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History of 125 (Newfoundland) Squadron R.A.F.
By: Sid Butler
The original 125 Squadron was formed in February 1918 – saw no service and was disbanded in September 1918.
125 (Nfld) Squadron RAF came into being as an indirect result of the response of Newfoundlanders investing in a 2 ˝ million War Loan raised by the Newfoundland Commission of Government in 1940. The loan was oversubscribed in less than five days.
In 1941, when the Commission of Government found that it had a surplus of revenue over expenditures, it presented to the British Government $500,000 of the amount received from the sale of War Savings Certificates, to be used to establish a Squadron of Defiant aircraft, expressing the hope that this would be manned and serviced by Newfoundlanders.
125 (Nfld) Squadron was formed on June 16th, 1941, at Colerne, Wiltshire, England. The Commanding Officer Squadron Leader H. M. Mitchell and the Adjutant Flight Lieutenant R. Morgan. The CO and his two Flight Commanders were very experienced Defiant pilots and shared their knowledge and experience with the Newfoundlanders.
The Adjutant, Bob Morgan , who held that position for the duration and was chosen for the post to this Dominion Squadron because he worked for Remington Rand, an American Company, and would know better than anyone how to deal with “those types!” He said that when he reached Colerne there was nobody there. But, after a couple of days two or three fellows appeared, and a few days later a few more, and so on until there was a Squadron. By the end of June 1941 12 Boulton Paul Defiants had been received and training was under way.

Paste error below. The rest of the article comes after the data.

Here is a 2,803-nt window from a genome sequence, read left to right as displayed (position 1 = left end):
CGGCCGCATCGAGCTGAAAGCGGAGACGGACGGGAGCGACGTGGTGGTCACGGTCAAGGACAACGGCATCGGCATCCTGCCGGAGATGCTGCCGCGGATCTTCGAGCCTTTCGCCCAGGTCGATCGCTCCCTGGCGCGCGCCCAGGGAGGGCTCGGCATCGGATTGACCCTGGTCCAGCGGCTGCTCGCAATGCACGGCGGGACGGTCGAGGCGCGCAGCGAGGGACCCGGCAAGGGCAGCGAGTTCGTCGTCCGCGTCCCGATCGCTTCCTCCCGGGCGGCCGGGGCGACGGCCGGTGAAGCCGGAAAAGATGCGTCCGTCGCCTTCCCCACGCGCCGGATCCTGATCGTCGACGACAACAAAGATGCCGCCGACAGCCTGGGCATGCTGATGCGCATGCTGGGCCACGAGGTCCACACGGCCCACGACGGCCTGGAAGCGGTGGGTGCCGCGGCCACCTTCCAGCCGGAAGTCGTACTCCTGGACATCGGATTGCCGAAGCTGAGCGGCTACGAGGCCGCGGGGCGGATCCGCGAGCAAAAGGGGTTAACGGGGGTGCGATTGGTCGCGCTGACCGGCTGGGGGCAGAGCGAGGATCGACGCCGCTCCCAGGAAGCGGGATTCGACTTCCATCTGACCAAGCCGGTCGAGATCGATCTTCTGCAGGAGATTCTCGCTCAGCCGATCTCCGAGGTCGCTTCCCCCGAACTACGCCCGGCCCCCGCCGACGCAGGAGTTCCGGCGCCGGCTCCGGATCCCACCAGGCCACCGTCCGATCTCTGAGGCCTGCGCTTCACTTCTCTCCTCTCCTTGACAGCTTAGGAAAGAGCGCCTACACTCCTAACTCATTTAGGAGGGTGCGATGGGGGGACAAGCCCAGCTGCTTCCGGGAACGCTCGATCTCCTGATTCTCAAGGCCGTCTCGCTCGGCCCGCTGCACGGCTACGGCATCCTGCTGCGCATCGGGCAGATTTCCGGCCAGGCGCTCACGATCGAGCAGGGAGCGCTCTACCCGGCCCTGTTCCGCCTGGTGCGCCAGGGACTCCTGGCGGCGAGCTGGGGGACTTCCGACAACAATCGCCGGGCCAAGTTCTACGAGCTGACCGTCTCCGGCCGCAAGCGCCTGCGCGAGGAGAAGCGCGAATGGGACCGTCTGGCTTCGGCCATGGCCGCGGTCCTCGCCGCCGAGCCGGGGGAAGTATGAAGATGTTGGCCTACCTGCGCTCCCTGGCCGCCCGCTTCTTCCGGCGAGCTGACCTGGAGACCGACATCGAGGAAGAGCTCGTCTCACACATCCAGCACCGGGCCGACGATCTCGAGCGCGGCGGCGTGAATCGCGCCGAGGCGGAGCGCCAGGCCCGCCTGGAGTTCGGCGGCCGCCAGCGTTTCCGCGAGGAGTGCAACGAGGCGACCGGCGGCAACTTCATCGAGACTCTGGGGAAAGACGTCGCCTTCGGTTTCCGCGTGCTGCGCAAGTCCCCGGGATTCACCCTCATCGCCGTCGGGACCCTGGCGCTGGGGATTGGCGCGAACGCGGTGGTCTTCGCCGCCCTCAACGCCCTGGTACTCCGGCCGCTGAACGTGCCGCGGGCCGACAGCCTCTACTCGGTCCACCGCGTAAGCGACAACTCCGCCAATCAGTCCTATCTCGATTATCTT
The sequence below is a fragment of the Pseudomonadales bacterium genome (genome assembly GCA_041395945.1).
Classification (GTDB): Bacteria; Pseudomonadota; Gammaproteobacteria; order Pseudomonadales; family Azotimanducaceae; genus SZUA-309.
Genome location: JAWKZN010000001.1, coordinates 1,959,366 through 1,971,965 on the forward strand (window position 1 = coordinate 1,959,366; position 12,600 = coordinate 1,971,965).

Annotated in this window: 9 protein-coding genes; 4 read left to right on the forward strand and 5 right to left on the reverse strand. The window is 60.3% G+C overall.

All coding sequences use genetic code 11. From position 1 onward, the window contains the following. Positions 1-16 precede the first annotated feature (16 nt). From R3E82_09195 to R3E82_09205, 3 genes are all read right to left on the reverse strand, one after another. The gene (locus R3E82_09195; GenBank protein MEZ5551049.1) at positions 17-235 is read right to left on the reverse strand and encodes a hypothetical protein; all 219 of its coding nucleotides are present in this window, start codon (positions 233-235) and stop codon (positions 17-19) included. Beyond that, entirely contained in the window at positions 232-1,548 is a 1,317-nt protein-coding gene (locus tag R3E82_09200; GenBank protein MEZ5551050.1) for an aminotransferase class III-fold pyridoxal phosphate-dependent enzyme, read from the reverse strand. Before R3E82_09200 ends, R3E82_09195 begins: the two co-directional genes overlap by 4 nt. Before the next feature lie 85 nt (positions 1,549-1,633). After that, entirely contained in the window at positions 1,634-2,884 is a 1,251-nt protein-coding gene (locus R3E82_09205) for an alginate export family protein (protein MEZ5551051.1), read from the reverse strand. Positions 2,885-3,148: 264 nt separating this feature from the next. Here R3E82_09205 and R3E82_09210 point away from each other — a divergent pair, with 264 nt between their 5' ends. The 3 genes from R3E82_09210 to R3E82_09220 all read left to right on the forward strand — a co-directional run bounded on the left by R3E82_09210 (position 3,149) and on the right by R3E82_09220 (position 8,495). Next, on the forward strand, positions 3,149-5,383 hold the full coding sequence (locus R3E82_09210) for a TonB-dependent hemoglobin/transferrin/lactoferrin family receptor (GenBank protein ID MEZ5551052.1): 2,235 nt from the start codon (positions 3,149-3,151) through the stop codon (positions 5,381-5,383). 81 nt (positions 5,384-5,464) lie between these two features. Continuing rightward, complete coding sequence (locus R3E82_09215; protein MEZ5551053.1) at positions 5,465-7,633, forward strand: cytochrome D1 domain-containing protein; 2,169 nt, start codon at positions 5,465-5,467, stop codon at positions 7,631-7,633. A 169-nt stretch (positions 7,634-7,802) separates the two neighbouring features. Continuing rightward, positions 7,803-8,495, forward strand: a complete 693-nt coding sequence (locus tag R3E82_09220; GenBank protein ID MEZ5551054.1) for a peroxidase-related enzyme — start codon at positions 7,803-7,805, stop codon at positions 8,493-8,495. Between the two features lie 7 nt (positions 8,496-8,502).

The Defiant, a single-engine, two-seater aircraft was a day fighter used very successfully at the time of Dunkirk, but it was no match for the single-engine German fighters. Losses began to mount and it was withdrawn in August 1940. It was then decided to use it as a night-fighter and its record was most impressive.
In those early days there were about a dozen Newfoundland flying personnel posted to the Squadron, the remainder having a strong international flavour, including English, Scots, Welsh, Canadians, Poles, Australians and New Zealanders. There were even Royal Naval Air Arm crews attached to the Squadron.
In September, 1941, the Squadron moved to Fairwood Common and here became fully operational. It was now on active service and for the rest of the war would play an important role in the defense of Great Britain.
In February 1942, the Squadron began converting to twin-engine Beaufighters, again becoming operational on April 21st, 1942 under the then Co W/C Ivins who was then replaced in June by W/C C. P. Greene. The crews took pride in naming their aircraft after places such as St. John’s, Corner Brook, Deer Lake, Buchans.
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Slowly, the number of Newfoundland personnel had been increasing, the largest number being in the servicing (or ground crews). In December, 1942, the Squadron was joined by Pilot Officer Jos O’Driscoll as intelligence Officer.